Since at least April, 2004, Sony CD's have had copy-protection software installed on them. The ostensible purpose of this software was to prevent people from making copies of these CD's and uploading them to file sharing programs like Limeshare, Grokster, and others. So far, so good. I don't think anyone is going to argue that Sony doesn't have some vested interested in protecting it's intellectual property. The problem is the way that it's been implemented.
The software that Sony used is from a company called First 4 Internet (I'm not including any links to this company or even Sony; as will become obvious as you read more, both of these companies have engaged in some highly unethical actions - I don't even trust browsing their websites.)
First 4 Internet makes a product called XCP copy protection. This program uses what we in the industry call "rootkits." Rootkit is a generic term for programs most commonly used by hackers to hide the fact that they've broken into your machine.
F4I uses their rootkit to hide the $sys$aries driver that's Sony's CD installs on your computer. This is what controls how many copies you can make of the CD you bought. The reason for hiding the $sys$aries (and related) drivers is to prevent you from uninstalling their software. Ever. So you can look at directories, run REGEDIT, even scan for it with your anti-virus program - it won't be found. It's hidden.
Well, so what? you may ask. The problem with this software is that any low-level hacker anywhere in the world can name their virus $sys$ whatever and it's hidden. It can't be found and, since it can't be found, it can't be removed.
Here in the IT security world, we've been howling about this for a week. Primarily because we view it as unethical, but also because of the inherent security risks associated with this dangerous program. And now virus writers have taken advantage of this software and are releasing viruses that use Sony's root kit to hide from your anti-virus program. Security pros have identified at least three that use this crap to hide from your anti-virus program and if we can see three, then there's at least ten times the number in the wild - we just haven't found them yet.
You can read about them at:
Trojans exploit Sony's copy-protection software
Computer worm exploits software on Sony's CDs
Viruses exploit Sony CD copy-protection scheme
Even when this software is working perfectly normally, it's dangerous. Reasearch has shown that this program tracks what CD's your listening to, what type of operating system you have, what browser your using and other info. This is stealthily reported back to Sony. The software is virtually impossible to uninstall. User's who've attempted to manually remove the software have lost all use of their CD drives - the drives disappear and Windows can't find it. Other users have had their machines crash and found it impossible to boot them back up again.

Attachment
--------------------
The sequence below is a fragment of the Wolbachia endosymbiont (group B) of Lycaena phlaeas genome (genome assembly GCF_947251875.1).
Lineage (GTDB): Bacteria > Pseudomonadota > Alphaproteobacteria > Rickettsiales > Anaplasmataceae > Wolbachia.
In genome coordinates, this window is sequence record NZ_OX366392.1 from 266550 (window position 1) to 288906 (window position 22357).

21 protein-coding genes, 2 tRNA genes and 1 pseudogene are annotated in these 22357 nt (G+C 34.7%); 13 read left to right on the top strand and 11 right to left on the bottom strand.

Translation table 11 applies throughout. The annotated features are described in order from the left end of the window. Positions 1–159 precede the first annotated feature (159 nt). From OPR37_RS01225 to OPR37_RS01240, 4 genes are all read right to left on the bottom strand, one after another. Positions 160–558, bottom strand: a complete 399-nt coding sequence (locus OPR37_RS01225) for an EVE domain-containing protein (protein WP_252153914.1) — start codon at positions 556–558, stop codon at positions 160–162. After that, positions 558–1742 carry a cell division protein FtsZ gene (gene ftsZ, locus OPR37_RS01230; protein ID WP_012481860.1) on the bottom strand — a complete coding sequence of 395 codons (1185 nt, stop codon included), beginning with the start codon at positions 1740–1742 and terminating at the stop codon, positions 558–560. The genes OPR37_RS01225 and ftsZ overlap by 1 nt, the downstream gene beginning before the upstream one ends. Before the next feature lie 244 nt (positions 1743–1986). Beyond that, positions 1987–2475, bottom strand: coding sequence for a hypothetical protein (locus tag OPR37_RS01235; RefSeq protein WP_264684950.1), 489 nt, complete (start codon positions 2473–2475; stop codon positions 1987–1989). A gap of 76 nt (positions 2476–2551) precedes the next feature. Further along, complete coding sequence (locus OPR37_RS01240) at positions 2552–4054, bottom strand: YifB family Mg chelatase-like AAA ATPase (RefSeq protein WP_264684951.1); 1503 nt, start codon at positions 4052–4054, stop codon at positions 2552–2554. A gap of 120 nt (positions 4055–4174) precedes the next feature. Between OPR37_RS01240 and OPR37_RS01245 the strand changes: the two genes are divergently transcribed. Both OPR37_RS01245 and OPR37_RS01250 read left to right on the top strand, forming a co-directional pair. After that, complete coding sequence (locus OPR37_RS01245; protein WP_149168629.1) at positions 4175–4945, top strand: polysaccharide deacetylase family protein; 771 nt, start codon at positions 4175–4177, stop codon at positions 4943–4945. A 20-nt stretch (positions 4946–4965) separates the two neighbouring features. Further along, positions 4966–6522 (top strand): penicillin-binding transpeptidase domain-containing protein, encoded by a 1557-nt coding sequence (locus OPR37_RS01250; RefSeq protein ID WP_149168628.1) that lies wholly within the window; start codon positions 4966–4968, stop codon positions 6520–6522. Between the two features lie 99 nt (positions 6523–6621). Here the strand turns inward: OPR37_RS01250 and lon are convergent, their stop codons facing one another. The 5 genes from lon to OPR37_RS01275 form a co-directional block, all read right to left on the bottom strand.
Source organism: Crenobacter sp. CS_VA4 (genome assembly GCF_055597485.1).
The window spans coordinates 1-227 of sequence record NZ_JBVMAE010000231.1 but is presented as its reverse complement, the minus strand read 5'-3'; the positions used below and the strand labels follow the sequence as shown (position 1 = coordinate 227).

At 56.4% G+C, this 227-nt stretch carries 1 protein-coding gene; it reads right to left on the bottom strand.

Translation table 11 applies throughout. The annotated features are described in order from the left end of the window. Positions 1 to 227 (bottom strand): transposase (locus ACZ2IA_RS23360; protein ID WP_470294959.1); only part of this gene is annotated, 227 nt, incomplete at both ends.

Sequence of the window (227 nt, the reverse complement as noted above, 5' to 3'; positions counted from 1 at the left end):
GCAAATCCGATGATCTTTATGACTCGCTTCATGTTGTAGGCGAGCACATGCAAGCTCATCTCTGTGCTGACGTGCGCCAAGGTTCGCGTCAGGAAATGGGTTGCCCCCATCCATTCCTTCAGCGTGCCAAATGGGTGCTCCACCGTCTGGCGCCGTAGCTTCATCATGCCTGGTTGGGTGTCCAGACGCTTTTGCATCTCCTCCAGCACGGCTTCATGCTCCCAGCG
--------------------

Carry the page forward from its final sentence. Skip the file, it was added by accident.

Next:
For more info on this dangerous software, see:
Sony Ships Sneaky DRM Software
Sony CD protection sparks spyware row
Is SonyBMG spreading malware?
Sony CD protection sparks spyware row
If you're a geek and want the ugly, technical details, read:
Sony, Rootkits and Digital Rights Management Gone Too Far
More on Sony: Dangerous Decloaking Patch, EULAs and Phoning Home
Sony: You don’t reeeeaaaally want to uninstall, do you?
Sony has argued that by accepting their "EULA" (End User Licence Agreement) you're agreeing to all this intrusive BS. The Electronic Freedom Foundation has analyzed Sony's EULA and you'd be surprised what your agreeing to by installing this Spyware:
- If your house gets burgled, you have to delete all your music from your laptop when you get home. That's because the EULA says that your rights to any copies terminate as soon as you no longer possess the original CD.
- You can't keep your music on any computers at work. The EULA only gives you the right to put copies on a "personal home computer system owned by you."
- If you move out of the country, you have to delete all your music. The EULA specifically forbids "export" outside the country where you reside.
- You must install any and all updates, or else lose the music on your computer. The EULA immediately terminates if you fail to install any update. No more holding out on those hobble-ware downgrades masquerading as updates.
- Sony-BMG can install and use backdoors in the copy protection software or media player to "enforce their rights" against you, at any time, without notice. And Sony-BMG disclaims any liability if this "self help" crashes your computer, exposes you to security risks, or any other harm.
- The EULA says Sony-BMG will never be liable to you for more than $5.00. That's right, no matter what happens, you can't even get back what you paid for the CD.
- If you file for bankruptcy, you have to delete all the music on your computer. Seriously.
- You have no right to transfer the music on your computer. Even if you own the original CD.
- Forget about using the music as a soundtrack for your latest family photo slideshow, or mash-ups, or sampling. The EULA forbids changing, altering, or make derivative works from the music on your computer.
Well, there's more, but that's enough for now. Read the links I've listed above and make up your own minds. Personally, I'm still going to buy Sony's electronic products, which are excellent - but I'm definately going to avoid any Sony audio cd's for a long, long, long, long, time.